By the middle of the 16th century, the Ming had conducted a number of successful operations against the wokou under the leadership of Hu Zongxian, Qi Jiguang, and Yu Dai. However, pirate attacks did not stop, so in 1567 the Chinese government relaxed a 200-year ban and allowed residents of southern Chinese regions to trade in the southern seas. This step immediately solved the problem of the wokou, whose hordes gradually disbanded themselves. In their search for a solution to the problem of "Japanese pirates," the Chinese conducted extensive research on Japan, which changed their view of the country in general and the pirate movement in particular.

Although the wokou pirates ceased to exist in the 2nd half of the 16th century, the term wokou continues to be actively used by Chinese and Korean historiography and the media as a negative cliché to refer to Japanese troops, the Japanese government, and the Japanese in particular.

Japanese pirates who operated in the coastal waters of the Japanese archipelago, mainly in the waters of the Inner Sea of Japan, are called "suigun", literally "flotillas". Some of the oldest mentions of them are associated with the activities of Fujiwara no Sumitomo and the maritime turmoil of 936-941. Pirate squads also played an important role in the Minamoto and Taira wars of 1180-1185. However, the heyday of the suiguns came in the early 15th century, when they were employed by the regional suigo rulers as sea guards in the Inner Sea of Japan. The task of these "sea samurai" organizations was to guard transport ships and merchant ships that sailed to China. The largest Suiguns were the Murakami clan from Innoshima Island, which operated under the patronage of the military governors of the Bingo clan Yamana, and the Kibe, Tomiko and Kushiko clans from the Kunisaki Peninsula, known as the Otomo flotilla, which was dependent on the Bungo governors of the Otomo clan.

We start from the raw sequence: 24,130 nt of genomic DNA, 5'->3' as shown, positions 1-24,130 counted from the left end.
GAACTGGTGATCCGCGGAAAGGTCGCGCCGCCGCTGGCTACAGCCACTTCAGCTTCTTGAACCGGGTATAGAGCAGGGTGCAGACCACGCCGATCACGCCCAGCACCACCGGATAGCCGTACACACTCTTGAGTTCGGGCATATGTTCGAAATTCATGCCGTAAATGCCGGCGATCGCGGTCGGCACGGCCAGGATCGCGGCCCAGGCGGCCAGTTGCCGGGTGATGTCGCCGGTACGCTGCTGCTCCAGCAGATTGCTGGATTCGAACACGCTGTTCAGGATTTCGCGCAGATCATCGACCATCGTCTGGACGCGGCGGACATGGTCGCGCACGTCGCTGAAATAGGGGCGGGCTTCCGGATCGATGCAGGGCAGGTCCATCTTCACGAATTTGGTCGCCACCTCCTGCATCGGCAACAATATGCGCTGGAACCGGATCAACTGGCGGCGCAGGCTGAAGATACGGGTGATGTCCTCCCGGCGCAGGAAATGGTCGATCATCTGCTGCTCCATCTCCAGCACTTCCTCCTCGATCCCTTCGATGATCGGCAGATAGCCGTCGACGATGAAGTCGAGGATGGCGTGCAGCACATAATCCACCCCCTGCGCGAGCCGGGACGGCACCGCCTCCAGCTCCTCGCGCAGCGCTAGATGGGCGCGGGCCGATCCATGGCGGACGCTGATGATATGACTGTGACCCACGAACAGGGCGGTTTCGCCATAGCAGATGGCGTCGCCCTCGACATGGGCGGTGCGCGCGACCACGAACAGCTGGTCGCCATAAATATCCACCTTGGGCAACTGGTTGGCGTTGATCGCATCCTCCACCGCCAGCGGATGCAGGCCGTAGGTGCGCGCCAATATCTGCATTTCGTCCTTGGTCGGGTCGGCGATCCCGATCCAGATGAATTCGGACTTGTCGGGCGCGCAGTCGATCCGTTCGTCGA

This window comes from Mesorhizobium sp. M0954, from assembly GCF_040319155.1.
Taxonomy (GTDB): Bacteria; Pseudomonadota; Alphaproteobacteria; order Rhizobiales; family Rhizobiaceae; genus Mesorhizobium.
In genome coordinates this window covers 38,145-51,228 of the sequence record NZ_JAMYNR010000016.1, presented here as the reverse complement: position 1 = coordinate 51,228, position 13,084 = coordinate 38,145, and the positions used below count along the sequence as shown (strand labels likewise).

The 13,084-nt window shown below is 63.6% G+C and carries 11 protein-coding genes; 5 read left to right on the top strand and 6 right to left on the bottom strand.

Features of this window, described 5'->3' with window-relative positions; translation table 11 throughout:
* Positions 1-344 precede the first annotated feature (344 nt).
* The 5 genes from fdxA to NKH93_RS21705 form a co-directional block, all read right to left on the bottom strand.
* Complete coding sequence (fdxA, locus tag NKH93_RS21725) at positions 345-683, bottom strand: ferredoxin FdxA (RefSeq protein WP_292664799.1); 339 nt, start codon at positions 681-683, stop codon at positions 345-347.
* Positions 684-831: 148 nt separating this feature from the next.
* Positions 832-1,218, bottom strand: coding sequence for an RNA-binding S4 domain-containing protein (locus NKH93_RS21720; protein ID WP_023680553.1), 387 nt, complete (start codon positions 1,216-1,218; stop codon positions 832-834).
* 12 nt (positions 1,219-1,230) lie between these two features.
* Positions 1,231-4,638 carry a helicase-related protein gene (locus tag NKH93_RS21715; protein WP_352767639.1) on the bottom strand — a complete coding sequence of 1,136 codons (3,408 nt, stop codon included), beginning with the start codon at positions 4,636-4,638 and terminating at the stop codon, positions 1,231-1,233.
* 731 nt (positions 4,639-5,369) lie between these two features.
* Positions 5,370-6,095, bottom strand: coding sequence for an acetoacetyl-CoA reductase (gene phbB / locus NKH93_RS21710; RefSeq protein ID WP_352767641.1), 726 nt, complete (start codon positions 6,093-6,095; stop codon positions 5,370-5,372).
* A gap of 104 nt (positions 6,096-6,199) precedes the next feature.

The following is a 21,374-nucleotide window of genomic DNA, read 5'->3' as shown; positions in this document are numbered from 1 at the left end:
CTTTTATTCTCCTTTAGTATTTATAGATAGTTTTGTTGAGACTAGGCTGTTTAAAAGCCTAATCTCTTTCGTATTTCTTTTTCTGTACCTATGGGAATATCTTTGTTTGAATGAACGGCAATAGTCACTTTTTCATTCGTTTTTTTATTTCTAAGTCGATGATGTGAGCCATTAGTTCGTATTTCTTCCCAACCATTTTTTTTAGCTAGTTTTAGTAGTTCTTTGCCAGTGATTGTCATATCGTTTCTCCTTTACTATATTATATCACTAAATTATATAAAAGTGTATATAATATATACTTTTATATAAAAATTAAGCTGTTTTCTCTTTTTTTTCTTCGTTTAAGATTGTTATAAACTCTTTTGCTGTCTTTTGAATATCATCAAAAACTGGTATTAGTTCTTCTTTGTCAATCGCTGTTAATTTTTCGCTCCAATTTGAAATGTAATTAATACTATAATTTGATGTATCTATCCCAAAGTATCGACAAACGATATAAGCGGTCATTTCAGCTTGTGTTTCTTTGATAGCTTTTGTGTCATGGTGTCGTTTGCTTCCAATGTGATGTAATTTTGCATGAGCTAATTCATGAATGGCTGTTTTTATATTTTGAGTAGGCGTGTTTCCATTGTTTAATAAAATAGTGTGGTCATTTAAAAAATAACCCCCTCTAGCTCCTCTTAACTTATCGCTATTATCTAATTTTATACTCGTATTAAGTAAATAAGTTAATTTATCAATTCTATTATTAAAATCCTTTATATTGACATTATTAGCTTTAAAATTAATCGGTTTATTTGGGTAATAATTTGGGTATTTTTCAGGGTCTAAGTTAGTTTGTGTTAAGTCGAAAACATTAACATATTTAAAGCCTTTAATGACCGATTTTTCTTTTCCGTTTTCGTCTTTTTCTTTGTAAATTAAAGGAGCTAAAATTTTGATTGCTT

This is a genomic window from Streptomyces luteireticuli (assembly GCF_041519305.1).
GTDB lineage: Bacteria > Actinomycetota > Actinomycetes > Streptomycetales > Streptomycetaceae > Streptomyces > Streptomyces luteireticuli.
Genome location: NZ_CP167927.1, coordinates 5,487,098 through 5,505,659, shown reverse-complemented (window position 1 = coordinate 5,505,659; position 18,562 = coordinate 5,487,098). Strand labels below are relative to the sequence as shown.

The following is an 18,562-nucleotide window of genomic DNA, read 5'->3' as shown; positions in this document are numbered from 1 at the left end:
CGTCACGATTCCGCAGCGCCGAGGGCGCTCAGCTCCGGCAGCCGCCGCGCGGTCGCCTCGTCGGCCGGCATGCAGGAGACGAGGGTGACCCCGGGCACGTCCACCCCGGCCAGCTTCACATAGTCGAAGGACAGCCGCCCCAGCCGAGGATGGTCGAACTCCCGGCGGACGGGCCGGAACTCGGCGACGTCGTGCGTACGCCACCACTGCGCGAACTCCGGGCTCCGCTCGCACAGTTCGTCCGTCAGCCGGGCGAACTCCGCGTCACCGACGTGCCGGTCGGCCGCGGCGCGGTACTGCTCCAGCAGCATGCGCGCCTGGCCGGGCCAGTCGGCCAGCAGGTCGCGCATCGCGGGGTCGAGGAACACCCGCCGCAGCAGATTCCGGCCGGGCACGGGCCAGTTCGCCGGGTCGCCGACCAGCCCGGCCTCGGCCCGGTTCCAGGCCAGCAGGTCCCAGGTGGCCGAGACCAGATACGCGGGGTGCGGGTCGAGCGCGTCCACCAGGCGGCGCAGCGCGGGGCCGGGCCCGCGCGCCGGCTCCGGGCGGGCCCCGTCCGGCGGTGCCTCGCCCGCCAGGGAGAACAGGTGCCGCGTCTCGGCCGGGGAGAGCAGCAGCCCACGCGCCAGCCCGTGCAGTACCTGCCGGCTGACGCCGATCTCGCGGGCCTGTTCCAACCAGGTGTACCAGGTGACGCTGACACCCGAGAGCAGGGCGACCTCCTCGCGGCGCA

In the sixteenth century, during the Sengoku period, along with the old suiguns who served as coast guards, new ones began to form under the auspices of provincial daimyo rulers. The most famous of these were the sea squads of the Mori family from Aki and the Takeda family from Kai, as well as the pirate gangs of the Otomo family from Bungo and the Go-Hojo family from Sagami.

In 1541-1550 the western Japanese Mori clan allocated land in the area of modern Hiroshima and Hatsukaichi for those wishing to join the fleet, and managed to form a naval unit with their direct command. In the course of the clan lands, the clan gave the newly created suiguns the island of Yashira as a base.


  1. Wokou
  2. Вокоу
  3. Chen Maoheng (1957), Mingdai wokou kaolue [A brief history of Japanese pirates during Ming dynasty]. Beijing (originally published in 1934), cited in Higgins (1981), p. 29
  4. Begriff wokou – 倭寇: (chinesisch, englisch) [1] In: zdic.net, abgerufen am 9. Mai 2019 – Online
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  7. Begriff wokou – 倭寇: (deutsch, japanisch) [4] In: wadoku.de, abgerufen am 9. Mai 2019 – Online
  8. ^ a b c Wakō Encyclopaedia Britannica
  9. ^ Batten Bruce. "Gateway to Japan" 2006
  10. ^ Kwan-wai So. Japanese piracy in Ming China, during the 16th century. Michigan State University Press, 1975. chapter 2.
  11. ^ Sansom, George (1961). A History of Japan, 1334–1615. Stanford University Press. p. 265. ISBN 978-0804705257.
  12. ^ Wang Yong, Realistic and Fantastic Images of 'Dwarf Pirates': The Evolution of Ming Dynasty Perceptions of the Japanese, in Sagacious Monks and Bloodthirsty Warriors: Chinese Views of Japan in the Ming-Qing Period, EastBridge, 2002.
  13. ^ Douglas R. Howland, Borders of Chinese Civilization: Geography and History at Empire’s End, Duke University Press Books, 1996.